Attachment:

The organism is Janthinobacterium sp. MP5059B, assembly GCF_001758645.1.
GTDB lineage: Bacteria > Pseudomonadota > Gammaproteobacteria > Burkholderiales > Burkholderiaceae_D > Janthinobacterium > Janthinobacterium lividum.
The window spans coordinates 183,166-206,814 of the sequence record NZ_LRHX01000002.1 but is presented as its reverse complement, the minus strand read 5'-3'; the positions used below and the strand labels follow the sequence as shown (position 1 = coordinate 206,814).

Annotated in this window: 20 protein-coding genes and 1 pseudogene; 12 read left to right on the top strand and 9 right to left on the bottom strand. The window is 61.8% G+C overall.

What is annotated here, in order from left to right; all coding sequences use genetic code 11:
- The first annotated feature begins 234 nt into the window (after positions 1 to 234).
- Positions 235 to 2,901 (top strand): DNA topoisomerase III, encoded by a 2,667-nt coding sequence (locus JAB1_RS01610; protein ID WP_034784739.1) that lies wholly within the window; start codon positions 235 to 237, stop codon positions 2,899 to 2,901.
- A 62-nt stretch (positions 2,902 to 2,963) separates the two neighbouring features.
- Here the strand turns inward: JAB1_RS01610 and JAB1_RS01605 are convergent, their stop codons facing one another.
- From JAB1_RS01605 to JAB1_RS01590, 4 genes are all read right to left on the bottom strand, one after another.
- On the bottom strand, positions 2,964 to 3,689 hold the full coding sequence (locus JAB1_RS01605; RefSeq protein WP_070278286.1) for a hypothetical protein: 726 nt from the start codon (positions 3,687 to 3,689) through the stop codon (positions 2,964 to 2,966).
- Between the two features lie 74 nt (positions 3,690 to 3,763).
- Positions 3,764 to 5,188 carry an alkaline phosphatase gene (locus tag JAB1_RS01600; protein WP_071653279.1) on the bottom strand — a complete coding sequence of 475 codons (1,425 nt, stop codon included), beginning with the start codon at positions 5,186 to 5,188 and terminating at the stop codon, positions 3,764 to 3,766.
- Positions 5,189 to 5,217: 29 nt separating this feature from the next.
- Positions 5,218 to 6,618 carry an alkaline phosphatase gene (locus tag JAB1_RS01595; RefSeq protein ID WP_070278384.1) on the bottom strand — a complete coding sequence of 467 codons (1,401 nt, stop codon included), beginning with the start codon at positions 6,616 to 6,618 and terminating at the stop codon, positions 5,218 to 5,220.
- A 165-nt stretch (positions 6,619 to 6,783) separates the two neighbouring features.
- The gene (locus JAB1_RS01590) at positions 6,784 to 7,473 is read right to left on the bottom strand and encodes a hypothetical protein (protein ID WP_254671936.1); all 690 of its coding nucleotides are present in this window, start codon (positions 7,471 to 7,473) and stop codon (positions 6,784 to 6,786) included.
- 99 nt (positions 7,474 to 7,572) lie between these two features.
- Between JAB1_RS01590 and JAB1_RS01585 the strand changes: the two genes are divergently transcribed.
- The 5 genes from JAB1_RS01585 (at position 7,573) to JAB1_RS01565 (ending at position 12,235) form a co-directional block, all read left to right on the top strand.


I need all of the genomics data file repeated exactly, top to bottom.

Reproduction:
The organism is Janthinobacterium sp. MP5059B, assembly GCF_001758645.1.
GTDB lineage: Bacteria > Pseudomonadota > Gammaproteobacteria > Burkholderiales > Burkholderiaceae_D > Janthinobacterium > Janthinobacterium lividum.
The window spans coordinates 183,166-206,814 of the sequence record NZ_LRHX01000002.1 but is presented as its reverse complement, the minus strand read 5'-3'; the positions used below and the strand labels follow the sequence as shown (position 1 = coordinate 206,814).

Annotated in this window: 20 protein-coding genes and 1 pseudogene; 12 read left to right on the top strand and 9 right to left on the bottom strand. The window is 61.8% G+C overall.

What is annotated here, in order from left to right; all coding sequences use genetic code 11:
- The first annotated feature begins 234 nt into the window (after positions 1 to 234).
- Positions 235 to 2,901 (top strand): DNA topoisomerase III, encoded by a 2,667-nt coding sequence (locus JAB1_RS01610; protein ID WP_034784739.1) that lies wholly within the window; start codon positions 235 to 237, stop codon positions 2,899 to 2,901.
- A 62-nt stretch (positions 2,902 to 2,963) separates the two neighbouring features.
- Here the strand turns inward: JAB1_RS01610 and JAB1_RS01605 are convergent, their stop codons facing one another.
- From JAB1_RS01605 to JAB1_RS01590, 4 genes are all read right to left on the bottom strand, one after another.
- On the bottom strand, positions 2,964 to 3,689 hold the full coding sequence (locus JAB1_RS01605; RefSeq protein WP_070278286.1) for a hypothetical protein: 726 nt from the start codon (positions 3,687 to 3,689) through the stop codon (positions 2,964 to 2,966).
- Between the two features lie 74 nt (positions 3,690 to 3,763).
- Positions 3,764 to 5,188 carry an alkaline phosphatase gene (locus tag JAB1_RS01600; protein WP_071653279.1) on the bottom strand — a complete coding sequence of 475 codons (1,425 nt, stop codon included), beginning with the start codon at positions 5,186 to 5,188 and terminating at the stop codon, positions 3,764 to 3,766.
- Positions 5,189 to 5,217: 29 nt separating this feature from the next.
- Positions 5,218 to 6,618 carry an alkaline phosphatase gene (locus tag JAB1_RS01595; RefSeq protein ID WP_070278384.1) on the bottom strand — a complete coding sequence of 467 codons (1,401 nt, stop codon included), beginning with the start codon at positions 6,616 to 6,618 and terminating at the stop codon, positions 5,218 to 5,220.
- A 165-nt stretch (positions 6,619 to 6,783) separates the two neighbouring features.
- The gene (locus JAB1_RS01590) at positions 6,784 to 7,473 is read right to left on the bottom strand and encodes a hypothetical protein (protein ID WP_254671936.1); all 690 of its coding nucleotides are present in this window, start codon (positions 7,471 to 7,473) and stop codon (positions 6,784 to 6,786) included.
- 99 nt (positions 7,474 to 7,572) lie between these two features.
- Between JAB1_RS01590 and JAB1_RS01585 the strand changes: the two genes are divergently transcribed.
- The 5 genes from JAB1_RS01585 (at position 7,573) to JAB1_RS01565 (ending at position 12,235) form a co-directional block, all read left to right on the top strand.